Throng Thrills to ‘Seinfeld’ Star’s ‘Fairy’ Tale

By Miriam Halberstam

Published November 18, 2005, issue of November 18, 2005.

Strollers and sippy cups are not what one usually associates with the self-obsessed George Costanza of “Seinfeld.” This is, after all, the guy who, in one episode, knocked a roomful of birthday-partying children out of his way to escape a blaze. Costanza portrayer Jason Alexander, however, seems perfectly comfortable among the young and the restless.

And at the Houston Jewish Book & Arts Fair at the Houston JCC this past Sunday, the feeling seemed mutual. Dozens of excited kids, from toddlers to preteens, showed up, schlepping their parents behind them — or was it the other way around? — to hear Alexander read his children’s book, “Dad, Are You the Tooth Fairy?”

Alexander said that his older son, Gabriel, was the inspiration for the book, which was published earlier this year. On the cusp of losing another tooth, Gabriel wondered if there really was a tooth fairy or if Dad and Mom were leaving money under his pillow. Torn between wanting to tell the truth and keeping the magic alive, Alexander spun a tale that did both.

In the book, fairies are real but extinct. They have vanished along with the elves, wizards and unicorns that once roamed the earth. But before departing, the tooth fairies gave loving instructions to those left behind.

Reading “with expression,” as they used to say, and with plenty of asides, Alexander made sure to show the book’s pictures — “That’s me in my fantasized hair version,” he said — and remained unruffled as parents gave out crackers and children dropped bottles on the floor, and even as one little boy wailed. (“A critic in the corner!” the author quipped.)

Alexander appeared again later that day to close out the two-week annual fair. Almost 1,000 people came out to see him perform in a show billed as a presentation about his life and career.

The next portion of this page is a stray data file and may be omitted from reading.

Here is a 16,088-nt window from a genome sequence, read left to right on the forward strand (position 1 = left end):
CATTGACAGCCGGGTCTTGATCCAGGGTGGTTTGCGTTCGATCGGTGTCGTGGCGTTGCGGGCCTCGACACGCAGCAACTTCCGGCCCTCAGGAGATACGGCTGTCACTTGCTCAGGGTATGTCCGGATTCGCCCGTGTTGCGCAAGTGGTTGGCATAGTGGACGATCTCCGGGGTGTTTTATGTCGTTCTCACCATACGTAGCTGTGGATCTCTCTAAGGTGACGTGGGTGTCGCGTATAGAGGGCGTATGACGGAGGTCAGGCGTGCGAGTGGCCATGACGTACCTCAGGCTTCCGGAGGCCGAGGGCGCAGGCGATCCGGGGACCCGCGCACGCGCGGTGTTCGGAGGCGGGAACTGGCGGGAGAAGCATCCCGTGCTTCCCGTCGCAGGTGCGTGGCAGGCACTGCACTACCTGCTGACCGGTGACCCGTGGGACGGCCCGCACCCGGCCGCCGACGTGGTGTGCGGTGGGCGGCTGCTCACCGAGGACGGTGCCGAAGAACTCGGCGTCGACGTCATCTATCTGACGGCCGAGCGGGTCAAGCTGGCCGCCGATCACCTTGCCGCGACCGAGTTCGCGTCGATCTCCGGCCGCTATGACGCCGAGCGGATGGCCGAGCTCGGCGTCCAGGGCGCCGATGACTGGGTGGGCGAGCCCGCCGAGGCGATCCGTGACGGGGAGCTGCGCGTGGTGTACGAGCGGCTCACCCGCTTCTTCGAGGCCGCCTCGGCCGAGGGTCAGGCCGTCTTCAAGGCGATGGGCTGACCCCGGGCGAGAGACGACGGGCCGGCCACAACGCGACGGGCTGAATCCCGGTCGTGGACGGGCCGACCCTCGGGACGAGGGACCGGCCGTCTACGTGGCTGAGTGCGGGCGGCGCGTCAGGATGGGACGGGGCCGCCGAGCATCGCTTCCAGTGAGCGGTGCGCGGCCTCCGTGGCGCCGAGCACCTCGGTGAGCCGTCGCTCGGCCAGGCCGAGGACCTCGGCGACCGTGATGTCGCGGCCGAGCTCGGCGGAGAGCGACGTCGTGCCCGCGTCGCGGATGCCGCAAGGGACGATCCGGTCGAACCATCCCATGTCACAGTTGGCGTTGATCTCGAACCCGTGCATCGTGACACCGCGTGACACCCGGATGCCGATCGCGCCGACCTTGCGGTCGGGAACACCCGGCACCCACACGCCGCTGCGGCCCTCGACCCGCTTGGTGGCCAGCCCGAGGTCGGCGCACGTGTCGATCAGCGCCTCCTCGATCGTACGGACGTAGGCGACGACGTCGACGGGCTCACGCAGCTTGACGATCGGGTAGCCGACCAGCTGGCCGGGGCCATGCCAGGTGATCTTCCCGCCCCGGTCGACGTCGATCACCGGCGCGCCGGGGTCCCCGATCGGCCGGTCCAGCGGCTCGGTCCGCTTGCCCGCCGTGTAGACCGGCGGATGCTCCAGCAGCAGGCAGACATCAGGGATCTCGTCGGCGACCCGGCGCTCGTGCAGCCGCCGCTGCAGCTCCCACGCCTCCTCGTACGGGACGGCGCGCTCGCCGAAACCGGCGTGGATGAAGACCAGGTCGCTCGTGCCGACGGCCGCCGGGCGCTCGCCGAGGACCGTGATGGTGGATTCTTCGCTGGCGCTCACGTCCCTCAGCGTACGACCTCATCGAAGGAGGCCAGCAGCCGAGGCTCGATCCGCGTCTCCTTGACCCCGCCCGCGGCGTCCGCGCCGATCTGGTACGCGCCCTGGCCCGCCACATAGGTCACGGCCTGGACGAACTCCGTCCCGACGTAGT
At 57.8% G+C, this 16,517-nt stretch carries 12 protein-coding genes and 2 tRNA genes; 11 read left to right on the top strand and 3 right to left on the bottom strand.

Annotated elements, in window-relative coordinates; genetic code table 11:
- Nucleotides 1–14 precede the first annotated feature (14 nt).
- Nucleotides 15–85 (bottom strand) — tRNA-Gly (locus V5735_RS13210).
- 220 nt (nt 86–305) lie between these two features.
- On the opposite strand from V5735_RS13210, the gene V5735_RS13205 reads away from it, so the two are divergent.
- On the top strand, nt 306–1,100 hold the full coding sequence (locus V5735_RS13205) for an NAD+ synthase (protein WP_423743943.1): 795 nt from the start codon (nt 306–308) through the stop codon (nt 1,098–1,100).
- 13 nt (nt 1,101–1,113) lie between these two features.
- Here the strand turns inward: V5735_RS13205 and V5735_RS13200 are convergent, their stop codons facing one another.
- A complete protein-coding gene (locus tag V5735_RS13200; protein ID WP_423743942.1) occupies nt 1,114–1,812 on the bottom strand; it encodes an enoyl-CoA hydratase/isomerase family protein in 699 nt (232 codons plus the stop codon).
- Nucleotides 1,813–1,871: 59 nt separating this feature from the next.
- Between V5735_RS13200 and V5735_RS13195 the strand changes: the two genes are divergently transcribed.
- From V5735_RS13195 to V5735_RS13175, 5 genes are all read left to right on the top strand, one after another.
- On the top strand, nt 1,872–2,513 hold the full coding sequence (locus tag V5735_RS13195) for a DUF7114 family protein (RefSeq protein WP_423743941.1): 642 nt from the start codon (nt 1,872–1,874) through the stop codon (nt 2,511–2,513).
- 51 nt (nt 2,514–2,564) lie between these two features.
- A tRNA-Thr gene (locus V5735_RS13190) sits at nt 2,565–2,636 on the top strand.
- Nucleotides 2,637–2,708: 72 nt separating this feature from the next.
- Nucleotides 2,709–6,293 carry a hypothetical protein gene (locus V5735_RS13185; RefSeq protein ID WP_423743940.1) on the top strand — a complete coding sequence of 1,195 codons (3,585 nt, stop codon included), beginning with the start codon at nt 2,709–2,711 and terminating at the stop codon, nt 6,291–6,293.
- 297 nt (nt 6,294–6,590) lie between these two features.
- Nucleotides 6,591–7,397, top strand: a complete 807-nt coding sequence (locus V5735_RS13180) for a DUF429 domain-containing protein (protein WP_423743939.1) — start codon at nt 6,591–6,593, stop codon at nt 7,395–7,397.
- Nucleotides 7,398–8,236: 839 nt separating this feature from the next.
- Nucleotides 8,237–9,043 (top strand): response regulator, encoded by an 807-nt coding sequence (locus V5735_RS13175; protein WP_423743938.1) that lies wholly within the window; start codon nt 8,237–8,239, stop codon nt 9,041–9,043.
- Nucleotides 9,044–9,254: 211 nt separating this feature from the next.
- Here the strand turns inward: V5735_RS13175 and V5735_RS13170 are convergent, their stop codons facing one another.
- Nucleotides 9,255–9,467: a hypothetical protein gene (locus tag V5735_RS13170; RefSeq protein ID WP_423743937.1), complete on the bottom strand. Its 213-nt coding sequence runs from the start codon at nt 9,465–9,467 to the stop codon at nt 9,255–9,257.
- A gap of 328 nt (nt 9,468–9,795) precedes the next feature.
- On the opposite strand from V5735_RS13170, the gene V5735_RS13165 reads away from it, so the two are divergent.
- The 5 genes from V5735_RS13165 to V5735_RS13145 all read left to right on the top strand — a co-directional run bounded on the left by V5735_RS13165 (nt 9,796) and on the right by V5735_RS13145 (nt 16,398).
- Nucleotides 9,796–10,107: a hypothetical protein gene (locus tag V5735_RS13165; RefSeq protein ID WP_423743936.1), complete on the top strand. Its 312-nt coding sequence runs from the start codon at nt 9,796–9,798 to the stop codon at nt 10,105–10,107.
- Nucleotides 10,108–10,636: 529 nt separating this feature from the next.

He opened by telling the story of the first time he was invited to speak at a Houston Jewish event. “I was expecting an audience of barely a minyan,” he said to knowing laughs. Discovering that Houston has a thriving Jewish community (40,000-plus), he went back to Los Angeles, he said, and wrote a country-flavored song called “Jews in Texas.” “Cuddle up and get your lighters ready!” he advised before launching into a ballad about having mishpucha in Abilene and celebrating Purim in Plano.

Then Alexander riffed on other authors who had appeared at the fair, and he talked about growing up as overweight Jason Greenspan in New Jersey, learning how to be funny by listening to comedy records and falling into acting.

Eventually the multitalented Alexander appeared on the Great White Way, where he won a Tony Award for his role in “Jerome Robbins’ Broadway.” He broke out in film as the slimy lawyer in “Pretty Woman,” and soon after started playing the loser George on a show about nothing that soon became quite something.

“Do you like to be called George?” a kid piped up earlier in the day. “I don’t mind,” Alexander answered, “but sometimes I don’t turn around, because maybe they’re calling someone who really is George.”

And one thing is for sure: Alexander is no George.



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